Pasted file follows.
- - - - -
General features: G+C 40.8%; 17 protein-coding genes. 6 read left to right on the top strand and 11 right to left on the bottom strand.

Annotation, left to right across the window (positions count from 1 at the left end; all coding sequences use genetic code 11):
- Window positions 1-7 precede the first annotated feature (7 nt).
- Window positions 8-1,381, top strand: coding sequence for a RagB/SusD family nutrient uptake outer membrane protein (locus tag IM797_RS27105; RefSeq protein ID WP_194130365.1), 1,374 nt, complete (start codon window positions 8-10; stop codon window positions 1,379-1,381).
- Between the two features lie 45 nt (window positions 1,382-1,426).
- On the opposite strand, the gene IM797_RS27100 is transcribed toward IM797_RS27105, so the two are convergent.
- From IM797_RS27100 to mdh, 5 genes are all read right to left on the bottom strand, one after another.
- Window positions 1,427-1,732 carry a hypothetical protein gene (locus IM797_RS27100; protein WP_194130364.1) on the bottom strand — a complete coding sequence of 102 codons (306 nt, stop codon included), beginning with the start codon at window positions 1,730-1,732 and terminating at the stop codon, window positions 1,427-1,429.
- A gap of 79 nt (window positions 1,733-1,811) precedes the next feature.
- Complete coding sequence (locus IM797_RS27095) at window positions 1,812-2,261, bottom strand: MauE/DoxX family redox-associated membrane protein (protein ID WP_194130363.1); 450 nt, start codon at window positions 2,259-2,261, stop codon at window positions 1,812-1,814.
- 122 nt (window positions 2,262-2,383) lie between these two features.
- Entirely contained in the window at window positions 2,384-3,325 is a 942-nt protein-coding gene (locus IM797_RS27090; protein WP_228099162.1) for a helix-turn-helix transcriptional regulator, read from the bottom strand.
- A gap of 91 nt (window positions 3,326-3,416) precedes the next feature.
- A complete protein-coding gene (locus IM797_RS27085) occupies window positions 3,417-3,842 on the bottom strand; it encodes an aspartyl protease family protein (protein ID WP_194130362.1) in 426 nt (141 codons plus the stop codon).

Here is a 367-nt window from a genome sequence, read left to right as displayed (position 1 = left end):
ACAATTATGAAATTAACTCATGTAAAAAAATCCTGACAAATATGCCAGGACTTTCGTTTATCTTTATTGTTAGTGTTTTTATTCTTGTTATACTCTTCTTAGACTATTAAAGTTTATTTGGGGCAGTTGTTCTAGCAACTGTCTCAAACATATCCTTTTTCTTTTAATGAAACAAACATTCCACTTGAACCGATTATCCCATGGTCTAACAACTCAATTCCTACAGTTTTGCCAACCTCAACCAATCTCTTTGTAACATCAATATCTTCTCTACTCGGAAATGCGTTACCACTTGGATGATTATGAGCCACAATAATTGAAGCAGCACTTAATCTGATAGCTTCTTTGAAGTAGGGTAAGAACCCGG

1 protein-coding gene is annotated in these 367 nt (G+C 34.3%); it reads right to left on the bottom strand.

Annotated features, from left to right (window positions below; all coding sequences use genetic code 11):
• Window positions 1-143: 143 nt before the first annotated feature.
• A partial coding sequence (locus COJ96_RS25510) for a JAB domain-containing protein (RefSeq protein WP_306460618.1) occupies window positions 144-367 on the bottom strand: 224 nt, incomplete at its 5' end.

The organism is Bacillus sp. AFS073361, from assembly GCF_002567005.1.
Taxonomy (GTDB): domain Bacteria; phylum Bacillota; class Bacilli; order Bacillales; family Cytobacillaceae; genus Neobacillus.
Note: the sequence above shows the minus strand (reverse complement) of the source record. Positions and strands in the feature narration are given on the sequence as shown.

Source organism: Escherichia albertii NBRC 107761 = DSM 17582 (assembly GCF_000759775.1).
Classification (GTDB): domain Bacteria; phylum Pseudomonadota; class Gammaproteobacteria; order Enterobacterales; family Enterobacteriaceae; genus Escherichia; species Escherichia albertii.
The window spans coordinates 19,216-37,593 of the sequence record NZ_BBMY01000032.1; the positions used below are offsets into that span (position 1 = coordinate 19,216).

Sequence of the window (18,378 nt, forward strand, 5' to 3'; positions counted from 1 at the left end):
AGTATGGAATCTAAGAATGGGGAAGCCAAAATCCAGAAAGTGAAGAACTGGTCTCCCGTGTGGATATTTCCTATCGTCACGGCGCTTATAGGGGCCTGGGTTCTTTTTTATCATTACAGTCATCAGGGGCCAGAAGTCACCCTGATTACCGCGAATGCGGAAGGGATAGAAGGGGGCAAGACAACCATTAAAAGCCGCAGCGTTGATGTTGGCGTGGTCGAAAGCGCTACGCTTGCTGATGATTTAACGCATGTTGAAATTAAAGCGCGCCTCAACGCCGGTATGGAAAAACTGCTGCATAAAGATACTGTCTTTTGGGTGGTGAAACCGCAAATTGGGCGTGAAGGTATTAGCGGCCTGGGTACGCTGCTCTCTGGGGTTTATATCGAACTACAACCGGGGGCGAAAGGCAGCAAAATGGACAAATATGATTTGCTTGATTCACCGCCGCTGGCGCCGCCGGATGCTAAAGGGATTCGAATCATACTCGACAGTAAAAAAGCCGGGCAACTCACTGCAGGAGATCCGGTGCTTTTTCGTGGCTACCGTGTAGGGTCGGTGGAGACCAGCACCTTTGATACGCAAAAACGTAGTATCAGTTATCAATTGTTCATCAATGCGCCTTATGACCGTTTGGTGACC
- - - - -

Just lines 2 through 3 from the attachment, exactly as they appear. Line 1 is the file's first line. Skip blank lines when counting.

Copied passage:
Annotation, left to right across the window (positions count from 1 at the left end; all coding sequences use genetic code 11):
- Window positions 1-7 precede the first annotated feature (7 nt).